It’s interesting how certain plants have become associated with certain holidays—poinsettias for Christmas, roses for Valentine’s Day and lilies for Easter. Now, my poinsettias usually go out with my Christmas decorations, but I always try to find a place for my Easter lilies in my garden. Seems like such a shame to throw them away.
Lilium longiforum is the botanical name for Easter lilies and they don’t actually bloom during Easter. Greenhouse growers pot up the bulbs in fall and force them into bloom for the holiday. In the garden they flower in summer.
You can plant your Easter lilies outdoors after the holiday. Pinch off the faded flowers but don’t cut the foliage. You want to keep it as green and healthy for as long as possible. It’s this foliage that helps re-invigorate the bulb for next year’s flower. After the danger of frost has passed, plant the lily outside. A spot with full to half day sun is ideal, and make sure the soil is very well drained.
Plant the bulbs about 3 inches deep and 12 inches apart. Since my soil is heavy clay, I always add some extra sand for drainage. And then work in some compost before I tuck them in. Water well. Once the original foliage begins to yellow you can cut it back. New growth will emerge and you just might get a bloom too.
Next year you’ll have beautiful, fragrant white lilies to enjoy in the garden and as cut flowers indoors.
- As Pretty As An Easter Lily! (jmooneyphotography.wordpress.com)
Why Tree Prices Will Increase –
This was posted by Bold Spring Nursery. Very interesting information.
Usually price increases are a sore topic. In our current economic climate, cost cutting has become a way of life as businesses fight to conserve cash and preserve margins. The unwelcome news of a price increase from a supplier is usually the last thing a buyer wants to hear. The ornamental tree business has been no different. Growers have suffered a crushing over-supply of trees which was, in fact, developing 6 -7 years ago, but was masked by the frenetic pace of construction through the middle part of the decade. When the bubble burst in 2007-2008 the demand for trees was reduced dramatically, beyond what few of us have ever witnessed. Since that time, growers, desperate to maintain a market share, have reacted by cutting prices for each of the last 3 years to the point where prices, on some items, have reached 30-year lows.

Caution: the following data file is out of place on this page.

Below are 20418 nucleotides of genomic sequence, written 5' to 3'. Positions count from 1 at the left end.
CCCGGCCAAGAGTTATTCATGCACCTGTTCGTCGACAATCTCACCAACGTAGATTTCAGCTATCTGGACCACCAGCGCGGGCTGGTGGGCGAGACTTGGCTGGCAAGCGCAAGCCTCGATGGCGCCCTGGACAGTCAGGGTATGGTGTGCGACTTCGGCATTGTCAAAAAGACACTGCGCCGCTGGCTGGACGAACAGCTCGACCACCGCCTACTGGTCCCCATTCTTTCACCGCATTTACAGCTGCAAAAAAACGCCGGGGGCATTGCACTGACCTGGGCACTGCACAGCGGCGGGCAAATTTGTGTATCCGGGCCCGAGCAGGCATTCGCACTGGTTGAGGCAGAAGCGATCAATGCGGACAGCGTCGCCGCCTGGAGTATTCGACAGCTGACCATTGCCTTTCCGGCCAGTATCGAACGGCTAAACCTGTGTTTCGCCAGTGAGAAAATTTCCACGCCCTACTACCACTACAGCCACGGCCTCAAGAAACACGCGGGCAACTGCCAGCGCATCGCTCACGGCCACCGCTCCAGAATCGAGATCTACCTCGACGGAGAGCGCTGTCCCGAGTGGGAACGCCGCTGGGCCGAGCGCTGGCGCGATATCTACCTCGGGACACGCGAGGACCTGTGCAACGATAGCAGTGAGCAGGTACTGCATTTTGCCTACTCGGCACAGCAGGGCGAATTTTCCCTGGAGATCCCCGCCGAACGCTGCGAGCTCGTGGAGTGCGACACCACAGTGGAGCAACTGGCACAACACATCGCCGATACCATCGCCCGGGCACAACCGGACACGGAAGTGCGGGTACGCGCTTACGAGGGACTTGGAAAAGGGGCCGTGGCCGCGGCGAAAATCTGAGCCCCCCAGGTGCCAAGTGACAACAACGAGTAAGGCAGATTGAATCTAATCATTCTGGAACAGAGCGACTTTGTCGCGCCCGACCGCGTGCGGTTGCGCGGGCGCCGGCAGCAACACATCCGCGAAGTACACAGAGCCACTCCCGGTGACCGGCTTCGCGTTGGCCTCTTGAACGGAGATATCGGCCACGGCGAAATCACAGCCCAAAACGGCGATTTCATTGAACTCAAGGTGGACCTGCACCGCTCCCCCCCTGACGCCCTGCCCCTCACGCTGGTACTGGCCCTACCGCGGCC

Unlike many businesses, tree growers cannot simply downsize their company to a scale that matches their sales. Existing inventory requires upkeep and that costs money. Like everyone else, growers have aggressively cut costs to try to staunch the negative flow of cash. That is a tall order in a world where the costs of raw materials such as burlap, diesel, and plastic have only increased. So, in many cases, fertilizer, pesticides, pruning, and staking have gone by the board. The results of excessive cost cutting are evident in the marketplace this year and many growers are simply not capable of supplying trees of adequate quality. For most growers, even the cost of culling bad trees is daunting when cash is tight and so the trees sit around, on display in the fields or, in the case of containers, growing increasingly pot-bound.
The other major area of cost cutting has been a sharp decrease in tree-planting in nurseries. Many cash conscious growers have realized that if they cannot afford to maintain what they have, then there is little point in putting more trees in the ground. As a result, tree planting has declined 70-80% over this period. This reduction occurred progressively: first by about 20% in 2008-2009 and then an additional 30-40% in each of the two following years. This trend has only just begun to become evident, with many smaller-sized trees and evergreens becoming scarce this spring. Over the next two years the breadth of shortages will increase dramatically and progressively, as more gaps appear while the old inventory outgrows the market, becomes ruined from neglect, is sawed down to increase spacing, or grubbed out entirely to prepare fields for re-planting.